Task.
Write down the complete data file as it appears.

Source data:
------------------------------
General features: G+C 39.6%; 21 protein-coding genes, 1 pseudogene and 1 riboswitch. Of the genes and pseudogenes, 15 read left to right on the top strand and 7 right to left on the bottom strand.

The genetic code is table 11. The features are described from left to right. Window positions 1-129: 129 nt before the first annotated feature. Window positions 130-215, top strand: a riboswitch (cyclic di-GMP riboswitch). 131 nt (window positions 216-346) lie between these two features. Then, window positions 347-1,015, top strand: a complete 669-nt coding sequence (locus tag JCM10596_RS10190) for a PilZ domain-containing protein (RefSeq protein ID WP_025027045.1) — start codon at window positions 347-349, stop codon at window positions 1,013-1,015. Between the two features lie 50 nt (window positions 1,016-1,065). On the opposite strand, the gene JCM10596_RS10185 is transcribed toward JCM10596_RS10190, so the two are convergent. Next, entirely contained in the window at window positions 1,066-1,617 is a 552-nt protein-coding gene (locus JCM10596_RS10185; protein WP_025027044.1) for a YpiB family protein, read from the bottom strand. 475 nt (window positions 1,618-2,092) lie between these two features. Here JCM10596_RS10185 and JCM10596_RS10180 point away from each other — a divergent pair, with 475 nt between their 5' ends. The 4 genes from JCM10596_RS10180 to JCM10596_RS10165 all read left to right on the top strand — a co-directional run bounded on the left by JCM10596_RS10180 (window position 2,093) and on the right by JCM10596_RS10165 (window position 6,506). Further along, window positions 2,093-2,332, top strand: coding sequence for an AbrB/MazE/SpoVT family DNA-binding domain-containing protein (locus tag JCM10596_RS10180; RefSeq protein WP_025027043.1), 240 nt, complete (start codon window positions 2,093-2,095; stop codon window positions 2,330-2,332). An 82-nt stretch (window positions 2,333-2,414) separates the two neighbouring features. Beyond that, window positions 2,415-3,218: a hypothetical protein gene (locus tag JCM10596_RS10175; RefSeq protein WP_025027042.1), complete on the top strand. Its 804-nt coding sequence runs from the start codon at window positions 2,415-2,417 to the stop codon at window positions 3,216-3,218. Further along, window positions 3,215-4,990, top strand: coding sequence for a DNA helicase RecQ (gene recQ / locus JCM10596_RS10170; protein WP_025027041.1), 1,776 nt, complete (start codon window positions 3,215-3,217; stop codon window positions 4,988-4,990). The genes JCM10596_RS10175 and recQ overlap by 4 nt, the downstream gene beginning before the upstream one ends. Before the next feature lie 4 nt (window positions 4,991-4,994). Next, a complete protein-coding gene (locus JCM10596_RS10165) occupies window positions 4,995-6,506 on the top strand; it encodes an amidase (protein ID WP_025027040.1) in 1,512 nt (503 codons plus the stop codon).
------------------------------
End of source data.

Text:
General features: G+C 39.6%; 21 protein-coding genes, 1 pseudogene and 1 riboswitch. Of the genes and pseudogenes, 15 read left to right on the top strand and 7 right to left on the bottom strand.

The genetic code is table 11. The features are described from left to right. Window positions 1-129: 129 nt before the first annotated feature. Window positions 130-215, top strand: a riboswitch (cyclic di-GMP riboswitch). 131 nt (window positions 216-346) lie between these two features. Then, window positions 347-1,015, top strand: a complete 669-nt coding sequence (locus tag JCM10596_RS10190) for a PilZ domain-containing protein (RefSeq protein ID WP_025027045.1) — start codon at window positions 347-349, stop codon at window positions 1,013-1,015. Between the two features lie 50 nt (window positions 1,016-1,065). On the opposite strand, the gene JCM10596_RS10185 is transcribed toward JCM10596_RS10190, so the two are convergent. Next, entirely contained in the window at window positions 1,066-1,617 is a 552-nt protein-coding gene (locus JCM10596_RS10185; protein WP_025027044.1) for a YpiB family protein, read from the bottom strand. 475 nt (window positions 1,618-2,092) lie between these two features. Here JCM10596_RS10185 and JCM10596_RS10180 point away from each other — a divergent pair, with 475 nt between their 5' ends. The 4 genes from JCM10596_RS10180 to JCM10596_RS10165 all read left to right on the top strand — a co-directional run bounded on the left by JCM10596_RS10180 (window position 2,093) and on the right by JCM10596_RS10165 (window position 6,506). Further along, window positions 2,093-2,332, top strand: coding sequence for an AbrB/MazE/SpoVT family DNA-binding domain-containing protein (locus tag JCM10596_RS10180; RefSeq protein WP_025027043.1), 240 nt, complete (start codon window positions 2,093-2,095; stop codon window positions 2,330-2,332). An 82-nt stretch (window positions 2,333-2,414) separates the two neighbouring features. Beyond that, window positions 2,415-3,218: a hypothetical protein gene (locus tag JCM10596_RS10175; RefSeq protein WP_025027042.1), complete on the top strand. Its 804-nt coding sequence runs from the start codon at window positions 2,415-2,417 to the stop codon at window positions 3,216-3,218. Further along, window positions 3,215-4,990, top strand: coding sequence for a DNA helicase RecQ (gene recQ / locus JCM10596_RS10170; protein WP_025027041.1), 1,776 nt, complete (start codon window positions 3,215-3,217; stop codon window positions 4,988-4,990). The genes JCM10596_RS10175 and recQ overlap by 4 nt, the downstream gene beginning before the upstream one ends. Before the next feature lie 4 nt (window positions 4,991-4,994). Next, a complete protein-coding gene (locus JCM10596_RS10165) occupies window positions 4,995-6,506 on the top strand; it encodes an amidase (protein ID WP_025027040.1) in 1,512 nt (503 codons plus the stop codon).